Snopes urban legend posts

Helene WATCH OUT NEW AREA CODE SCAM Costly NEW AREA CODE: READ AND PASS ALONG 809 Area Code We actually received a call last week from the 809 area code. The woman said 'Hey, this is Karen. Sorry I missed you- get back to us quickly. I have something imp Read more ... ortant to tell you.' Then she repeated a phone number beginning with 809 We did not respond. Then this week, we received the following e-mail: Do Not DIAL AREA CODE 809, 284, AND 876 from the U.S. or Canada THIS IS VERY IMPORTANT INFORMATION PROVIDED BY AT&T. DON'T EVER DIAL AREA CODE 809 This one is being distributed all over the US ... This is pretty scary, especially given the way they try to get you to call. Be sure you read this and pass it on. They get you to call by telling you that it is information about a family member who has been ill or to tell you someone has been arrested, died, or to let you know you have won a wonderful prize, etc. In each case, you are told to call the 809 number right away. Since there are so many new area codes these days, people unknowingly return these calls. If you call from the U.S. or Canada , you will apparently be charged a minimum of $2425 per-minute. And you'll also get a long recorded message. The point is, they will try to keep you on the phone as long as possible to increase the charges. WHY IT WORKS: The 809 area code is located in the Dominican Republic The charges afterward can become a real nightmare. That’s because you did actually make the call. If you complain, both your local phone company and your long distance carrier will not want to get involved and will most likely tell you that they are simply providing the billing for the foreign company. You’ll end up dealing with a foreign company that argues they have done nothing wrong. Please forward this entire message to your friends, family and colleagues to help them become aware of this scam. AT&T VERIFIES IT'S TRUE: SNOPES VERIFIES IT'S TRUE:
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2 days ago
Louise (Lecture Alert) Guys, if you're going to "Share" something and you're not sure of its veracity, can I suggest checking it out on Snopes first? Something came up yesterday about an ancient city found in central Aust. It wasn't listed on Snopes as Read more ... a hoax, so I used their form to send a query with the URL of the article. This is the reply they emailed me within 24hrs: "World News Daily Report is a humor site. It publishes sensational fiction for entertainment purposes, not real news stories." I'll be the first to admit I'm guilty of Sharing stuff that turned out to be wrong, but now that I know about Snopes, it's easier to avoid that mistake. It only takes a minute to check facts before you share things. (End of lecture) Urban Legends Reference Pages
The definitive Internet reference source for urban legends, folklore, myths, rumors, and misinformation
5 days ago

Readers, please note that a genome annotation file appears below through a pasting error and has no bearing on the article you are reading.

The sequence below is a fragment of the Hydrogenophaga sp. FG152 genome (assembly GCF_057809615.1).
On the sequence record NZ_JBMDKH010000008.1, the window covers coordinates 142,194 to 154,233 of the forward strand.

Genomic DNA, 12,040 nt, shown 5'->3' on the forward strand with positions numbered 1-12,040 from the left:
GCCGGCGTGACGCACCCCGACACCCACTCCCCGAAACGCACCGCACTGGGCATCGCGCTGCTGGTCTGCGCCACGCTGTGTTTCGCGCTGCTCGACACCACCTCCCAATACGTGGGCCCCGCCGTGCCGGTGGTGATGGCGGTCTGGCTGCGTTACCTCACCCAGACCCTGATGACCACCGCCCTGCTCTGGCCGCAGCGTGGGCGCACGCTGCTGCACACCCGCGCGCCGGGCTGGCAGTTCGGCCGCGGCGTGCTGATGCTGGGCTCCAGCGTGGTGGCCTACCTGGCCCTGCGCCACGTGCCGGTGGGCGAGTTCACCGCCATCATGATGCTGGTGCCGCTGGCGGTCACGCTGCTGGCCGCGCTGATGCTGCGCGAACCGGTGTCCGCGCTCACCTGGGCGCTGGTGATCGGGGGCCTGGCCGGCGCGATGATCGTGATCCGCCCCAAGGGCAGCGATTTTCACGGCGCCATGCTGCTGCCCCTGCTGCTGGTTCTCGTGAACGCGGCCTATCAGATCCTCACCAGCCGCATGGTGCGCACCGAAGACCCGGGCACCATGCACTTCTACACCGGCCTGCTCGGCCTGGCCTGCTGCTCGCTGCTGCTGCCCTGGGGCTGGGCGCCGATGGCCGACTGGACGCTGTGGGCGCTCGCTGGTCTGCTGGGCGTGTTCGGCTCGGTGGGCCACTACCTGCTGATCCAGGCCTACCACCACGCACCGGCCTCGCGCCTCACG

Victoria Wife and Death Claim: An 8-year-old Yemeni girl was forced to marry a 40-year-old man and then died of vaginal injuries on their wedding night. UNDETERMINED Example: [Collected via e-mail, September 2013] Is this true? An 8 year-old Ye Read more ... meni child bride, a mere girl, recently died on her wedding night from internal hemorrhaging. She was married to a man five times her age. As disgusting as the tradition of marrying off children to much older men is, it is common practice in Yemen. More than a quarter of the female population are married before the age of 15. Origins: In September 2013, the Kuwaiti daily Al Watan (citing a local Yemeni newspaper called Al Mashhad) reported that an 8-year-old girl named Rawan had died of internal hemorrhaging related to vaginal tearing the night after she was married to a 40-year-old man in northwestern Yemen. That story was then picked up and spread internationally by English-language news media: An eight-year-old Yemeni girl has died of internal bleeding on her wedding night after marrying a man five times her age, a social activist and two local residents said, in a case that has caused an outcry in the media and revived debate about child brides. Arwa Othman, head of Yemen's House of Folklore and a leading rights campaigner, said the girl, identified only as Rawan, was married to a 40-year-old in the town of Meedi in Hajjah province, north-western Yemen. "On the wedding night and after intercourse, she suffered from bleeding and uterine rupture which caused her death," Othman said. "They took her to a clinic but the medics couldn't save her life." Othman said authorities had not taken any action against the girl's family or her husband. Shortly afterwards, the Dubai-based Gulf News ran a story stating that Yemeni law enforcement officials had investigated the report and denied there was truth to it: Mosleh Al Azzani, the director of Criminal Investigation in Harradh district where the marriage was thought to have taken place, said that he personally sent for the girl and her father to question them about the incident. The girl's name is Rawan. "When I heard the rumours, I called the girl's father. He came with his daughter and denied the marriage and death of his daughter. I have the photos of the girl and will show it to anyone." The official said that the girl was eight years old and her father was in his late 40s. "The man moved to Haradh 20 days ago. He is the father of Rawan, another married daughter, and a son. I am ready to call them again if any journalist wants to investigate this issue." he said, adding that he did not receive any information from the local hospital about the death of the girl. Aziz Saleh, a journalist who runs a local website, said that he contacted the local authority’s office who denied the news. "All of them maintained that neither the marriage nor death had taken place," he said In the capital, Ahmad Al Qurishi, the head of SEYAJ Organisation for Childhood Protection, an independent NGO that advocates children's rights, said that government and judicial officials in the province of Hajja denied the information about the marriage and death. "I got in touch with the director of Criminal Investigation, Hajja's prosecutor and the province's security chief who all flatly denied the story," he said. Al Qurishi said that his organisation conducted its own investigation into the issue by sending some activists to the area. "The preliminary results show that the story was untrue." The journalist who initially reported the story maintains it is true and is being covered up by officials, however: The journalist who wrote the controversial story insisted that his story was correct and based on the accounts of the girl's neighbours. Mohammad Radman, a freelance journalist from the province, commented on the officials' denial by saying that the girl's neighbours told him the girl was dead and buried. "They are willing to give their testimony on this issue. I think the officials are trying to bury the story." he said. Two Meedi residents contacted by Reuters confirmed the incident and said tribal chiefs had tried to cover up the incident when the news broke, warning a local journalist against covering the story. Last updated: 6 June 2014 Urban Legends Reference Pages © 1995-2014 by This material may not be reproduced without permission. snopes and the logo are registered service marks of Sources: Al Batati, Saeed. "Wedding Night Death of Girl, 8, Denied in Yemen." Gulf News. 9 September 2013. Blake, Matt. "Yemeni Child Bride, 8, Dies of Internal Injuries on First Night of Forced Marriage." Daily Mail. 9 September 2013. Toumi, Habib. "Bride, 8, Dies of Injuries on Wedding Night in Yemen." Gulf News. 8 September 2013. The Guardian. "Yemeni Child Bride, Eight, 'Dies on Wedding Night.'" 11 September 2013. Reuters. "Child Bride in Yemen Dies of Internal Bleeding on Wedding Night." 10 September 2013. Read more at 8 Year-Old Yemeni Child Bride Dies of Internal Injuries